Viva Quebec City!

I’ve just returned from touring some of Tuscany’s scenic hill towns—Pienza, Montalcino, Montepulciano, Sienna, and others. While they are distinctive sites and well worth visiting, I find my Canadian nationalism surging, and I want to write about Quebec City, not about Italy.

It’s difficult to find a place that equals Quebec City for its charm, unique culture, and beauty. The only walled city north of Mexico, when you pass through the portal into the city’s historic section, the focus for most visitors, it’s like entering a fairy tale complete with a castle. The century-old Fairmont Le Château Frontenac—with its towering top ringed by steeples and turrets—overlooks the St. Lawrence River and soars over the town, adding to the magical feeling.

But this impressive hotel hasn’t always dominated the old city. Many museums, cQuebec-City-Canadahurches, homes, and scenic lanes date back to the 1600s. These are the structures that define QC and give it so much charisma. The Frontenac is the icing on the cake.

Quebec’s Upper Town (Haute-Ville) is perched on cliffs overlooking the St. Lawrence River and provides views of the countryside for many miles beyond. Accessible by steep stairs or via a funicular car, Old Quebec’s Lower Town has its own historic charms. The Basse-Ville sprang up around the city’s harbor and was the original neighborhood of the city. Homes, shops, and ancient streets sprawled here at the base of the cliffs centering around Place Royale—a square on the site of the garden of Champlain’s Habitation (1608).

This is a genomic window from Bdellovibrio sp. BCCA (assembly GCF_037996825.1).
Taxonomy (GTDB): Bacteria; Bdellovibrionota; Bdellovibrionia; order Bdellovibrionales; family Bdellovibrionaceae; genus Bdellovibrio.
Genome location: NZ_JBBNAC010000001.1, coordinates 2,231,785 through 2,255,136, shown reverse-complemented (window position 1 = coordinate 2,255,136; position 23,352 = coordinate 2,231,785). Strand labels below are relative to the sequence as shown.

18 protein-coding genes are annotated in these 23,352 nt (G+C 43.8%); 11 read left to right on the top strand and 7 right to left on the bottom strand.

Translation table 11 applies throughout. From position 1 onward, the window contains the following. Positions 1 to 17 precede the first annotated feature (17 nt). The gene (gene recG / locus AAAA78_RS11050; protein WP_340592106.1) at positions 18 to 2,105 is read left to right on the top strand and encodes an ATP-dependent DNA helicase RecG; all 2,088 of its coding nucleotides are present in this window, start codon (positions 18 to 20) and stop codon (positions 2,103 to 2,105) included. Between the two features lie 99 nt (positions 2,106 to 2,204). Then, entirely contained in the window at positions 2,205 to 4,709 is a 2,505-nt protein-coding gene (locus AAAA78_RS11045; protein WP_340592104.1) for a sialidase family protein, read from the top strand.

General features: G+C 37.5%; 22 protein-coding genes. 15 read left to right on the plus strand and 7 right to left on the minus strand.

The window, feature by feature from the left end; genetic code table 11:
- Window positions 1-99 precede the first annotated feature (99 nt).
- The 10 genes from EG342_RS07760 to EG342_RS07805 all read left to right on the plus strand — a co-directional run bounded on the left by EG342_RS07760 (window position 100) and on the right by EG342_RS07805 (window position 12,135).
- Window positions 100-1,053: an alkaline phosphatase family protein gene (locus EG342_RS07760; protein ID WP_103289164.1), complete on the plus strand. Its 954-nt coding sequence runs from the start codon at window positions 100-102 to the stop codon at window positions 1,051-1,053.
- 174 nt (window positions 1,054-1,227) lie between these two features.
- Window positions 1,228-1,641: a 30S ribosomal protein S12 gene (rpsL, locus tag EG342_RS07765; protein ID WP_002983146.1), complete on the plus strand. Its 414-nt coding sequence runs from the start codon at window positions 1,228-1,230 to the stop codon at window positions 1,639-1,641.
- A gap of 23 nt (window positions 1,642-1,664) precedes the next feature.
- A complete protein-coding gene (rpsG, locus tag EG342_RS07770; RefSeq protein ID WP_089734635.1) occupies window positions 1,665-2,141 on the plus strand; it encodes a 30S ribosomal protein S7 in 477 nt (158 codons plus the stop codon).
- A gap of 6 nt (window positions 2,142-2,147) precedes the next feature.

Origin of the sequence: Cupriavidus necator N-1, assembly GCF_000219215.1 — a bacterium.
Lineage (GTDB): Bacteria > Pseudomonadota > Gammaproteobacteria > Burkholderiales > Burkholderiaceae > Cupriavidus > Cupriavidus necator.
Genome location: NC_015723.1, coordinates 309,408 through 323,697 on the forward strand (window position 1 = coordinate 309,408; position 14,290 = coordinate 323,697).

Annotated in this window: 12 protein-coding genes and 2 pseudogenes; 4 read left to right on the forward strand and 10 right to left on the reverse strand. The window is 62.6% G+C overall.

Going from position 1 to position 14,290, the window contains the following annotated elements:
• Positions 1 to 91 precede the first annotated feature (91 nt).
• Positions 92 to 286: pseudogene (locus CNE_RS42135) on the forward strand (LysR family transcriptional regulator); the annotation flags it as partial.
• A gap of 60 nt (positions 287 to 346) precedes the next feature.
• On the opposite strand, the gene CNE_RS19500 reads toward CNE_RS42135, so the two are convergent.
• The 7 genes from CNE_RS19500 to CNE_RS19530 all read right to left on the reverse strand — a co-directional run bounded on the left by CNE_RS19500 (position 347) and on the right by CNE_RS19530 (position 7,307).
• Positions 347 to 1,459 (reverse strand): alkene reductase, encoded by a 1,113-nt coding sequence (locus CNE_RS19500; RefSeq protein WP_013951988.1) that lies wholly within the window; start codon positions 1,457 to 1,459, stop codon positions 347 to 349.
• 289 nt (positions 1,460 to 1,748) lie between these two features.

The preferred entry to old Quebec City is via the Grande Allee. Time seems to have stood still here. It’s like entering another world, another time, another place, and it works its magic on you. Only Rottenburg, another walled city, has had such an effect on me.

A horse drawn cab is the appropriate way to view this wonderful place. When we visited, our driver was a redhead, of Irish descent, but born and raised in Quebec. He spoke very clear English, his words carefully enunciated. He wore a straw hat, and the horse’s name was Dixie. We learned that the animals aren’t overworked. A vet checks them every day, and they only pull a carriage every other day.

On our fire-engine red cab, we wove through narrow cobblestone streets past stone houses festooned with window planters. In the more commercial area, the vividly colored umbrellas at sidewalk cafes competed with the flowers for lending bright patches to the scenes. We also passed the Hotel Clarendon, built in 1870, where we stayed. It’s the oldest hotel in the walled city. Located a little away from the most festive streets, it’s still in the center of the action. Our room had a window overlooking the St. Lawrence, a clock tower, a part of the Château Frontenac, and a park.

If I can generalize, this link between French and English speaking Canada that our driver represented captures the essence of Canada, with Ottawa the head and Quebec City the heart. Without Quebec, something precious would be lost to Canadians. It’s a touchstone and, Quebec City, which lost once to the British, must not lose again. It has the exuberance, the emotional life, and the sensuality that some Anglos can lack. Quebec City also is the heart in that the Americas emerged out of European sensibility, and that presence its felt here perhaps more than anywhere else. I guess that’s why Italy’s hill towns and QC merge for me.

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